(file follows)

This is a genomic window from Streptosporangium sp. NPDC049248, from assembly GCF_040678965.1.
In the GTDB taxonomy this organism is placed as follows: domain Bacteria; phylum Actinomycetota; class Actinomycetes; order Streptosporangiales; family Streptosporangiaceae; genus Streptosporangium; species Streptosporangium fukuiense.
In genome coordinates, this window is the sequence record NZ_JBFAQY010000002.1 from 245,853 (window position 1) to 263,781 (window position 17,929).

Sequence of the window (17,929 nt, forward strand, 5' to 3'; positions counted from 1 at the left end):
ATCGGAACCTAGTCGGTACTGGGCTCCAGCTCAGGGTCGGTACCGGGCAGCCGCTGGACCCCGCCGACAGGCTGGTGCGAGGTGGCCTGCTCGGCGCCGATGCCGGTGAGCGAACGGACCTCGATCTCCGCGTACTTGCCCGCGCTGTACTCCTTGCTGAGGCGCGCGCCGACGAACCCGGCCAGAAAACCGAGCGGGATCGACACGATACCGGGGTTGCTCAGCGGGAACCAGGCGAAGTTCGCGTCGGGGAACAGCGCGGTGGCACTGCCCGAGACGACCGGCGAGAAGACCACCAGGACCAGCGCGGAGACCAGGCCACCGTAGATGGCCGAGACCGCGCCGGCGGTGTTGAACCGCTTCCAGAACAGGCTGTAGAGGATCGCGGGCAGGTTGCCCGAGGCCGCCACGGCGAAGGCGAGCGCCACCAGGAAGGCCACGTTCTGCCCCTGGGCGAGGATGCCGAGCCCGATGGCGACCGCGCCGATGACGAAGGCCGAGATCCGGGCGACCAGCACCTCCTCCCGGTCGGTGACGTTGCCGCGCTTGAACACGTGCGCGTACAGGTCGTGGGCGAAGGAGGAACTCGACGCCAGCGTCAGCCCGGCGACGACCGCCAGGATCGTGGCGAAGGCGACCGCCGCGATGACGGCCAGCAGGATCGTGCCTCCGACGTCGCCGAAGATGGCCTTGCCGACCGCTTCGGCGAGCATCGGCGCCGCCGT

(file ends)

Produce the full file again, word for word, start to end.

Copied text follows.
This is a genomic window from Streptosporangium sp. NPDC049248, from assembly GCF_040678965.1.
In the GTDB taxonomy this organism is placed as follows: domain Bacteria; phylum Actinomycetota; class Actinomycetes; order Streptosporangiales; family Streptosporangiaceae; genus Streptosporangium; species Streptosporangium fukuiense.
In genome coordinates, this window is the sequence record NZ_JBFAQY010000002.1 from 245,853 (window position 1) to 263,781 (window position 17,929).

Sequence of the window (17,929 nt, forward strand, 5' to 3'; positions counted from 1 at the left end):
ATCGGAACCTAGTCGGTACTGGGCTCCAGCTCAGGGTCGGTACCGGGCAGCCGCTGGACCCCGCCGACAGGCTGGTGCGAGGTGGCCTGCTCGGCGCCGATGCCGGTGAGCGAACGGACCTCGATCTCCGCGTACTTGCCCGCGCTGTACTCCTTGCTGAGGCGCGCGCCGACGAACCCGGCCAGAAAACCGAGCGGGATCGACACGATACCGGGGTTGCTCAGCGGGAACCAGGCGAAGTTCGCGTCGGGGAACAGCGCGGTGGCACTGCCCGAGACGACCGGCGAGAAGACCACCAGGACCAGCGCGGAGACCAGGCCACCGTAGATGGCCGAGACCGCGCCGGCGGTGTTGAACCGCTTCCAGAACAGGCTGTAGAGGATCGCGGGCAGGTTGCCCGAGGCCGCCACGGCGAAGGCGAGCGCCACCAGGAAGGCCACGTTCTGCCCCTGGGCGAGGATGCCGAGCCCGATGGCGACCGCGCCGATGACGAAGGCCGAGATCCGGGCGACCAGCACCTCCTCCCGGTCGGTGACGTTGCCGCGCTTGAACACGTGCGCGTACAGGTCGTGGGCGAAGGAGGAACTCGACGCCAGCGTCAGCCCGGCGACGACCGCCAGGATCGTGGCGAAGGCGACCGCCGCGATGACGGCCAGCAGGATCGTGCCTCCGACGTCGCCGAAGATGGCCTTGCCGACCGCTTCGGCGAGCATCGGCGCCGCCGT